# Asymptotic series

I have found many references to Poincaré and Borel in relation to their work on asymptotic series, but so far, every source I can get my hands on is very old, hence hard to read (this is not true in general, but in this case, texts that predate Oh notation tend not to be clear).

Can you explain the idea behind asymptotic series, give an illuminating example, and/or suggest a good modern exposition of the theory?

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Web pages of

Michael Berry: http://www.phy.bris.ac.uk/people/berry_mv/dingle.html

and

John Boyd: http://www-personal.umich.edu/~jpboyd/

both include helpful published and publicly available sources.

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Basically what I was hoping for... Thanks! – Rodrigo A. Pérez May 2 '13 at 12:10

There are many modern books, for example,

MR1317343 Balser, Werner From divergent power series to analytic functions. Theory and application of multisummable power series. Lecture Notes in Mathematics, 1582. Springer-Verlag, Berlin, 1994.

MR1250603 Candelpergher, B.; Nosmas, J.-C.; Pham, F. Approche de la résurgence. Actualités Mathématiques. Hermann, Paris, 1993.

The very basic idea is the following: You frequently obtain divergent series, a) as formal solutions of differential (or functional) equations, b) as perturbation series when you vary a linear operator.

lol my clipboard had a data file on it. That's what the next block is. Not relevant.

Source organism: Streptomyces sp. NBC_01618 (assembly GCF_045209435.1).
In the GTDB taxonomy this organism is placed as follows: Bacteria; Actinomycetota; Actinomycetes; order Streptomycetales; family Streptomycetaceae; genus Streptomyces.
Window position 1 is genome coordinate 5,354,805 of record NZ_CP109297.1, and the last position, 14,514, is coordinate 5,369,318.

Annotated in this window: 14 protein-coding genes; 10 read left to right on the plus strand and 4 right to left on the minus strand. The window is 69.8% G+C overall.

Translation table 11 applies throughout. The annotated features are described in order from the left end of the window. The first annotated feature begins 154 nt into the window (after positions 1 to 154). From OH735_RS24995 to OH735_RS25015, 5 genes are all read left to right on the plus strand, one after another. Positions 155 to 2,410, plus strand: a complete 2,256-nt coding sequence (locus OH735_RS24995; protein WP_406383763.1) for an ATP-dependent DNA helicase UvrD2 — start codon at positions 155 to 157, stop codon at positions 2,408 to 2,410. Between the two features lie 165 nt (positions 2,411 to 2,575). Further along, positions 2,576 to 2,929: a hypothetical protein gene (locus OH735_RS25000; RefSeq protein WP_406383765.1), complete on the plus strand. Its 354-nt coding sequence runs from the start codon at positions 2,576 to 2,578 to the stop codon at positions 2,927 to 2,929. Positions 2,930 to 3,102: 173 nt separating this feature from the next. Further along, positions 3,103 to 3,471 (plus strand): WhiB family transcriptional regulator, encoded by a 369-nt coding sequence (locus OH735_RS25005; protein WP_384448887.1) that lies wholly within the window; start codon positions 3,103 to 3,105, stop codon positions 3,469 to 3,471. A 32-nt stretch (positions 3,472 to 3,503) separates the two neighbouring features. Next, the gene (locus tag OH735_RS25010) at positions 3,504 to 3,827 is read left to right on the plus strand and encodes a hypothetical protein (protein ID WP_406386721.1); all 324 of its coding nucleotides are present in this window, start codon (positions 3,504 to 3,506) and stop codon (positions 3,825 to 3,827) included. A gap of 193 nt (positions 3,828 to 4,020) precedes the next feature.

The question is whether these series have any relation to actual solutions of the problem. It often turns out that they are asymptotic series, and moreover, that they are "Borel summable". Borel summation is a procedure using a form of Laplace transform that under certain conditions recovers the function from its formal asymptotic series.

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In N. G. de Bruijn's Asymptotic Methods in Analysis (link), Introduction, pp. 11-19, you may find on this topic the following sections, which use the Bachmann-Landau O-notation:

• 1.5 Asymptotic series,
• 1.6 Elementary operations on asymptotic series, and
• 1.7 Asymptotics and Numerical Analysis.

This is a 1981 Dover Book republication of the North-Holland Publishing Co. 1970 edition; 1st edition 1958.

The classic treatise is the 1949 book by G. H. Hardy's, Divergent Series, reprinted in 1991 by The AMS Chelsea Publishing, 2nd. edition (link).

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